If the impedance of any part of the grounding loop is high, then the protective device may be rendered useless because the current, which would flow in the event of a fault, may be less than required to operate the protective device. The result of this is the circuit would remain connected and energized and the fault current would continue to flow. This could result in damage to equipment or the installation, and severe or fatal electric shock to personnel in contact with grounded equipment. Note that using the NEC, we would typically refer to the impedance of the circuit in terms of the voltage drop or voltage loss due to this impedance.
In addition to ensuring any fault current will be large enough to correctly operate the circuit protection, it is vitally important to ensure protective devices are also rated at a suitable level such that they can withstand the energy of the largest possible fault current. This is referred to as prospective short circuit current (PSCC). Failure to ensure the electrical distribution equipment and circuit protective devices are rated at the required fault current levels, could result in explosion, fire and or personal injury. In addition, an incorrect rating would not guarantee the supply is interrupted allowing current to continue to flow in improper paths compounding the problem.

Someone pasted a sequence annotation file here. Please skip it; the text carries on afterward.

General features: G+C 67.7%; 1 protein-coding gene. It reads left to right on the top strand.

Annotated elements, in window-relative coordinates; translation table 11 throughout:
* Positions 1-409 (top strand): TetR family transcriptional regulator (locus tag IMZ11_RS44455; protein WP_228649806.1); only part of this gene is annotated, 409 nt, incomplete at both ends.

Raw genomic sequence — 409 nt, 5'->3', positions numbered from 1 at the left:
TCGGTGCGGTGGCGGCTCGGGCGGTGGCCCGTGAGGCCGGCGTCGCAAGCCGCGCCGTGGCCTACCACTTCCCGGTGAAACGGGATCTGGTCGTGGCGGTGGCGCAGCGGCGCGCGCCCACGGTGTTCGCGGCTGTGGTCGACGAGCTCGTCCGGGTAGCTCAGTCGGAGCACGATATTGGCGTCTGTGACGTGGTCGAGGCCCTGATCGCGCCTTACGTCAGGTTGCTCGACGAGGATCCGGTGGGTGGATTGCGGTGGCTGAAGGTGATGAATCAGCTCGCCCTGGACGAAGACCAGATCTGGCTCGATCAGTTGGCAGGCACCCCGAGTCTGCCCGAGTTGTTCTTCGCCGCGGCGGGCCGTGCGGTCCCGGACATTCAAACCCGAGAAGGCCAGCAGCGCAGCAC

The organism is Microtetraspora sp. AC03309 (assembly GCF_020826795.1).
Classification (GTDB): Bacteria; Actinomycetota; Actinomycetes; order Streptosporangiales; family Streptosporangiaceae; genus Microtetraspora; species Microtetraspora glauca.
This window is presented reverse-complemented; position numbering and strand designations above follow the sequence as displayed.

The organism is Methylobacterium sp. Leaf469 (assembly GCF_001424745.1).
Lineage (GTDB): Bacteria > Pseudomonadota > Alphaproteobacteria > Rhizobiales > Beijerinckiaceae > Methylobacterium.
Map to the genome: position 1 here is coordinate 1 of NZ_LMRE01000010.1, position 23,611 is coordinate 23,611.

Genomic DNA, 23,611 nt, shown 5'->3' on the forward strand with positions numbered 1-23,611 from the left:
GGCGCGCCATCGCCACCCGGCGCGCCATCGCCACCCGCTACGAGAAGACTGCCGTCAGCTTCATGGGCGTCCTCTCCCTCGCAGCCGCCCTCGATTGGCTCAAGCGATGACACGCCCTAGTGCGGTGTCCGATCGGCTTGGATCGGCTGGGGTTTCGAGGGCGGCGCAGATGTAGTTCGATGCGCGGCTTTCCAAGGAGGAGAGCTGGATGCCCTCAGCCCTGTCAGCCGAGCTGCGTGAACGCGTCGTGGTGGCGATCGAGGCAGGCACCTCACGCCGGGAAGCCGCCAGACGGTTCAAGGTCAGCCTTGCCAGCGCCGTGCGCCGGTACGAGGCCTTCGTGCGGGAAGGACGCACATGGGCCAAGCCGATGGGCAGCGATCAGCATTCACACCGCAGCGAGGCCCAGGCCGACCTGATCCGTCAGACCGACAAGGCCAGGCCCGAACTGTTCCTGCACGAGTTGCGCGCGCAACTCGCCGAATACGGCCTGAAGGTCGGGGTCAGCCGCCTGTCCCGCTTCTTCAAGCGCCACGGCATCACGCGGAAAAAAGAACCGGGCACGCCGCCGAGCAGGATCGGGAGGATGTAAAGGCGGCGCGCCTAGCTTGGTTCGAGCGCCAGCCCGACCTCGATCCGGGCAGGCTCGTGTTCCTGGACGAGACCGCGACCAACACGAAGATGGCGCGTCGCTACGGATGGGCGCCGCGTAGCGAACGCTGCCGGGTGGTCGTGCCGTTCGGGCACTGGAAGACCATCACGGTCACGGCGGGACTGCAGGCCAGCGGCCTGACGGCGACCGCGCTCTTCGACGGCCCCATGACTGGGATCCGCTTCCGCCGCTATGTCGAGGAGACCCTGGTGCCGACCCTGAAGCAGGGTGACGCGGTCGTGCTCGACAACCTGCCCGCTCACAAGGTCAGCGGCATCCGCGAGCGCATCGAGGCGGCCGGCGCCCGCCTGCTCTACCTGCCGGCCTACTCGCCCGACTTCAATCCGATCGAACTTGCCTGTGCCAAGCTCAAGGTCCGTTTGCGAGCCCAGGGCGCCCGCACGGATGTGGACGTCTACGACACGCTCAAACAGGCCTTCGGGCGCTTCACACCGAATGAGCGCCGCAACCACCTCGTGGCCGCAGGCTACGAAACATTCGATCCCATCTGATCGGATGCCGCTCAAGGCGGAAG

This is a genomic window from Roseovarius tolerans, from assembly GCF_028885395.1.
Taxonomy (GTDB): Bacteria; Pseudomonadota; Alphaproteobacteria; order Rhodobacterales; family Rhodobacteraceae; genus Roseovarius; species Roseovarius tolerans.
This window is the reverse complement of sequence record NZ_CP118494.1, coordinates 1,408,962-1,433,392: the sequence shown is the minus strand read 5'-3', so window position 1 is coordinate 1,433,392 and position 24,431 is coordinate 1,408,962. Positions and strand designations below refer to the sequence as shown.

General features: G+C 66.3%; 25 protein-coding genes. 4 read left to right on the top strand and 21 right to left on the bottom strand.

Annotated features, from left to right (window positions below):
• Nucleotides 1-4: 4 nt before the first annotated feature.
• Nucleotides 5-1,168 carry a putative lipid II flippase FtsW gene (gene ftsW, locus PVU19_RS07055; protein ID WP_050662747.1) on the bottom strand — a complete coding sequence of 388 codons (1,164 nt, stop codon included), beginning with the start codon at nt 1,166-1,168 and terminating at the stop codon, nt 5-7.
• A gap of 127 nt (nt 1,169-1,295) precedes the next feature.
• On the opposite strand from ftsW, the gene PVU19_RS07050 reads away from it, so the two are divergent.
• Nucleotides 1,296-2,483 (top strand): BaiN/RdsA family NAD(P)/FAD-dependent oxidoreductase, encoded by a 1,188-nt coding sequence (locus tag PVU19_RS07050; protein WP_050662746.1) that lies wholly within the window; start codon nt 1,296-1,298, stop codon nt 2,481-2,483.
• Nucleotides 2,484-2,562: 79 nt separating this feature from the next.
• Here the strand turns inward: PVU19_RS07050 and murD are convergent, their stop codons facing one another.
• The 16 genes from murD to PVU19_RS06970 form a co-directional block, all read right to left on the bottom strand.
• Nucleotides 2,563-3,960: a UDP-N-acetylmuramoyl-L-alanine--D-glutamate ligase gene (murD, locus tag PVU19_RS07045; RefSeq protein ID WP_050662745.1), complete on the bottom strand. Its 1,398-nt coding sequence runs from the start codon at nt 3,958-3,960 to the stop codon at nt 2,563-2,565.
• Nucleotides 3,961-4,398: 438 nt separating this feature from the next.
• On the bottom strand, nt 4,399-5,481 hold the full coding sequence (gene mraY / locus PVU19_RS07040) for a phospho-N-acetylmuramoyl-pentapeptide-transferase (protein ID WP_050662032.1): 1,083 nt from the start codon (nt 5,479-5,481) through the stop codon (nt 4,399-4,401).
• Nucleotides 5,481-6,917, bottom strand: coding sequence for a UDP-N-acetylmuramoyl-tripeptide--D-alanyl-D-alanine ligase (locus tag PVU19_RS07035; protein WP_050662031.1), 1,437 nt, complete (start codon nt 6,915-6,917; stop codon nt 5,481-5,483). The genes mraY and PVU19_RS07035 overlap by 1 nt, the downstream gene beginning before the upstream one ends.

You have got to be kidding that a typical home inspector would even get into this type of thing.

26 years ago on a Commercial Project I did on Loring Air Force Base, that was required per the specifications written by and enforced by the Army Corps of Engineers.
I watch them do it for the first time and was the last time I ever seen it again.

This is completely out of the SOP and any residential inspection I have ever seen.

Unless a government job, you will never see this happening.

We are not a testing agency, we inspect by observing to see that it was done per the standard of construction practices and that is not one of them that I know of.

:slight_smile:

He is well beond our sop and what most electricians do…
Electricty the more you get into it the more confused you will get .
Read enjoy and do your usuall Great home inspection.

Not to mention, a major safety concern. And if your insurance company found out you were going beyond the scope of your practices, watch your premiums jump!!!

I agree that this is far beyond what is necessary on a residential inspection. In fact there are testers that will simulate a load and measure voltage drop. The NEC does not even require voltage drop compensation for installations (there are one or two exceptions that wouldn’t apply here) so I don’t know how that information would even be useful.

what are you trying to say?

That has to be just about the worst Commercial I have seen.
This would chase me away from ASHI … Roy

Yet, Roy Cooke he is a member of ASHI…